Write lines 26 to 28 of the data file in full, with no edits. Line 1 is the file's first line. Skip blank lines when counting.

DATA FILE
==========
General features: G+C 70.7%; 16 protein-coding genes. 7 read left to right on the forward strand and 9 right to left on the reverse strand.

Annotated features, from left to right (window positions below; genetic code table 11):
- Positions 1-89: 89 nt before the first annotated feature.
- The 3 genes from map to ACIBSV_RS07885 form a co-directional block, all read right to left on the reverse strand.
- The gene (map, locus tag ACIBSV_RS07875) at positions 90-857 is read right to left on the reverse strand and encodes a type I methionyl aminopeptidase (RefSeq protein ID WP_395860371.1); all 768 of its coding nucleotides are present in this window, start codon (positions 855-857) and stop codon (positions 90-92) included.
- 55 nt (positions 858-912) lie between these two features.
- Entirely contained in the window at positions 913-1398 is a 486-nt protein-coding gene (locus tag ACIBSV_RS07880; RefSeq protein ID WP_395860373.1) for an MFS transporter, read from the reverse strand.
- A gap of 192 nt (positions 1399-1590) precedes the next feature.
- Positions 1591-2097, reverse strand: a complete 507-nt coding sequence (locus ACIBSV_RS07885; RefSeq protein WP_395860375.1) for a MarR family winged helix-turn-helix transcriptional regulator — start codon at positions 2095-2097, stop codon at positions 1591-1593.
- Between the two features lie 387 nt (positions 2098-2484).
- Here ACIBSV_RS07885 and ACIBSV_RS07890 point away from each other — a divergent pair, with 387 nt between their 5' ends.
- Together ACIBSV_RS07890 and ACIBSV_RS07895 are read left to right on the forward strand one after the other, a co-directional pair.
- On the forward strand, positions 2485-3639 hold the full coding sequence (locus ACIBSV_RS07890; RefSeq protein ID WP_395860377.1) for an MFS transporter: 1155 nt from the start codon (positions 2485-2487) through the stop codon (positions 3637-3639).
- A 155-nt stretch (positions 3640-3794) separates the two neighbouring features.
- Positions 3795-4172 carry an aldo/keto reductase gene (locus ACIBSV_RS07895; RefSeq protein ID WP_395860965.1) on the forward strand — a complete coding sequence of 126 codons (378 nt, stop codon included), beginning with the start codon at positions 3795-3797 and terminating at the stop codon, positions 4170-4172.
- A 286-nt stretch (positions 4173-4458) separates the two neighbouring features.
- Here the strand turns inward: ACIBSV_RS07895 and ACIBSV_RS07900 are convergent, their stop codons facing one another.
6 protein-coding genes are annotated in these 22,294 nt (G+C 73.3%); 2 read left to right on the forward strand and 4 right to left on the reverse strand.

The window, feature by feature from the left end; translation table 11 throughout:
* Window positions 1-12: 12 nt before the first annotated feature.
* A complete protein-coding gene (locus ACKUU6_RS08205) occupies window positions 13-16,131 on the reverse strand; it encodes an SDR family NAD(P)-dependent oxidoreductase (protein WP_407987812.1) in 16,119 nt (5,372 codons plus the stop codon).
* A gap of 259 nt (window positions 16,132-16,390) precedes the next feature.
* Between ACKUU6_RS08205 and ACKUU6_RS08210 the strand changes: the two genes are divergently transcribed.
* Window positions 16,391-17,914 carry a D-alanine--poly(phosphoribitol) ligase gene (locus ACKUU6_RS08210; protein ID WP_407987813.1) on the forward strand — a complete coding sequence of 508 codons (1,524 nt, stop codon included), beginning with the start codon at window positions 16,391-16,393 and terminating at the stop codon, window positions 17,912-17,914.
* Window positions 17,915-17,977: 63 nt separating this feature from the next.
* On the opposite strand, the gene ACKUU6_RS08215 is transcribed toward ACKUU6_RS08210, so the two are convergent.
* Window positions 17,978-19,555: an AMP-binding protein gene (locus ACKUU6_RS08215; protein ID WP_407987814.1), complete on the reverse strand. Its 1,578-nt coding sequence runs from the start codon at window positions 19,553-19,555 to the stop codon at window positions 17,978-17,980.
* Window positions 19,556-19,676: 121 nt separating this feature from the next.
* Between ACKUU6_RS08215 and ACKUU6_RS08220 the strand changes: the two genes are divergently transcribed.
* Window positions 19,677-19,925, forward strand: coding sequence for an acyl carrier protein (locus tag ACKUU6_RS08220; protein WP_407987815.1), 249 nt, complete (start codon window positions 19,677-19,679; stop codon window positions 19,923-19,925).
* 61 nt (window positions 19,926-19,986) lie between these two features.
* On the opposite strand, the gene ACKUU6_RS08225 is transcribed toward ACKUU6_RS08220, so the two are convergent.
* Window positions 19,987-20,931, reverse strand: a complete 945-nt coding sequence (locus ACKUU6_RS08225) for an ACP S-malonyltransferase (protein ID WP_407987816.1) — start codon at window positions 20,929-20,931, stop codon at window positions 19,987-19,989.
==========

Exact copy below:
* On the opposite strand, the gene ACKUU6_RS08215 is transcribed toward ACKUU6_RS08210, so the two are convergent.
* Window positions 17,978-19,555: an AMP-binding protein gene (locus ACKUU6_RS08215; protein ID WP_407987814.1), complete on the reverse strand. Its 1,578-nt coding sequence runs from the start codon at window positions 19,553-19,555 to the stop codon at window positions 17,978-17,980.
* Window positions 19,556-19,676: 121 nt separating this feature from the next.